A change in speed is a change in like 10 variables because the boat is providing all the energy in the sport. I don't get it, personally. Still, I set my ego aside and tried some soft 33/34 mph passes this year, trying to build consistency at the green loop. So different. Soft boat feel, soft water, ability to get away with so much more at and out of the buoy. Not helpful to me. There are strong opinions on this out there. For me it's not an ego thing- it just isn't helpful to me to basically change the physics of the sport on multiple planes. In snow skiing it would be like changing the mountain tilt, gravity, and snow type at the same time.
    BlueSki
  • scokescoke Posts: 807 Crazy Baller
    edited July 27
    90% of the time, bad idea and a band aid. Actually more like a denial tool.

    90% of the time, the slow boat speed is going to mask, negate or soften your fundamentals. Why would you not want to know your fundamental issues are so you could fix them??

    The 10% of the time:
    Say you are trying to build confidence as you get to 5 ball and tightening up then missing the pass? soften it to show yourself the line length is conquerable.

    The above case is rare though.

    In todays society, usually skiers only listen to what they want to hear or are chasing the latest magic ski that some guy runs shortline in his backyard on or are lying to themselves speeding the boat up by 0.1 increments.


    The bottom line, this is a sport of fundamentals. Unfortunately the next pass/line length or speed might not take the same keys to success. Hence, a break down in the fundamentals is always holding us back.
    BlueSkiReallyGottaSki
  • UCFskierUCFskier Posts: 177 Baller
    @scoke agreed however, the attainment of fundamentals sometimes requires the modification of variables external to the skier. many sports use this as a means of attaining skills. Not as a crutch or "I beat you" attitude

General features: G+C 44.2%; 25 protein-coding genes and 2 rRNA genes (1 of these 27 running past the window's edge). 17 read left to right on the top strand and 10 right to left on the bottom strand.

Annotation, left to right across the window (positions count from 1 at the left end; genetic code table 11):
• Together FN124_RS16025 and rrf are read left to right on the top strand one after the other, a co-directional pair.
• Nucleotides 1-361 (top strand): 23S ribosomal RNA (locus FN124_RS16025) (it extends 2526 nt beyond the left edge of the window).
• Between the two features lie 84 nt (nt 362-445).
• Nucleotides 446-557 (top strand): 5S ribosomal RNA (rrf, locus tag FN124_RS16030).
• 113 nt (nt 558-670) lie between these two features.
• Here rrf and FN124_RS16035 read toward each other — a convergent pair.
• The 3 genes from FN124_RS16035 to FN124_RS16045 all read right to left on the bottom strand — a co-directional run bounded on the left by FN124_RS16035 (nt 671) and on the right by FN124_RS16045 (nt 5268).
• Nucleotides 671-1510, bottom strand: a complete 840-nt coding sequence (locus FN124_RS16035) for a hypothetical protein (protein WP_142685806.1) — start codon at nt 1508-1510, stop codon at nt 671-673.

!!!Support companies that support the protection of youth in Waterskiing!!!
    BlueSki
  • owennibleyowennibley Posts: 72 Baller
    While everyone has their own idea and what works for them, I see decreasing the speed or using practice mode (in between the speeds) as a hugely beneficial tool. I don't disagree that the different speeds changes multiple variables like @jhughes but the fundamentals stay the same. If a skier is very comfortable running 32 and has rarely or never practiced/ran 34, I think it is very unwise to immediately bump them into 34 because it is so different. Injuries could occur, frustration of not making passes, etc. but bumping them to 32.7 then, 33.3, 33.7, 34.2 is a much safer and gradual process while getting confident for those faster speeds.

    As a coach of an elite sport (mens gymnastics) I just don't tell my students when learning a new (potentially dangerous) skill "go and try it and well see what happens and hope for the best, then we'll make adjustments from there". I won't allow my students to even try a double back flip if they can't do a single back flip. Then there are 100's of drills they could do before they are ready to even attempt a double back flip. Small progression steps give the best possibility for success. One small step at a time, master that progression (or close to mastery) and then move on to the next step. Pretty soon you'll have the new skill or pass. Obviously, the harder the skill or pass, the longer it takes to learn and more precise and consistent the student has to be.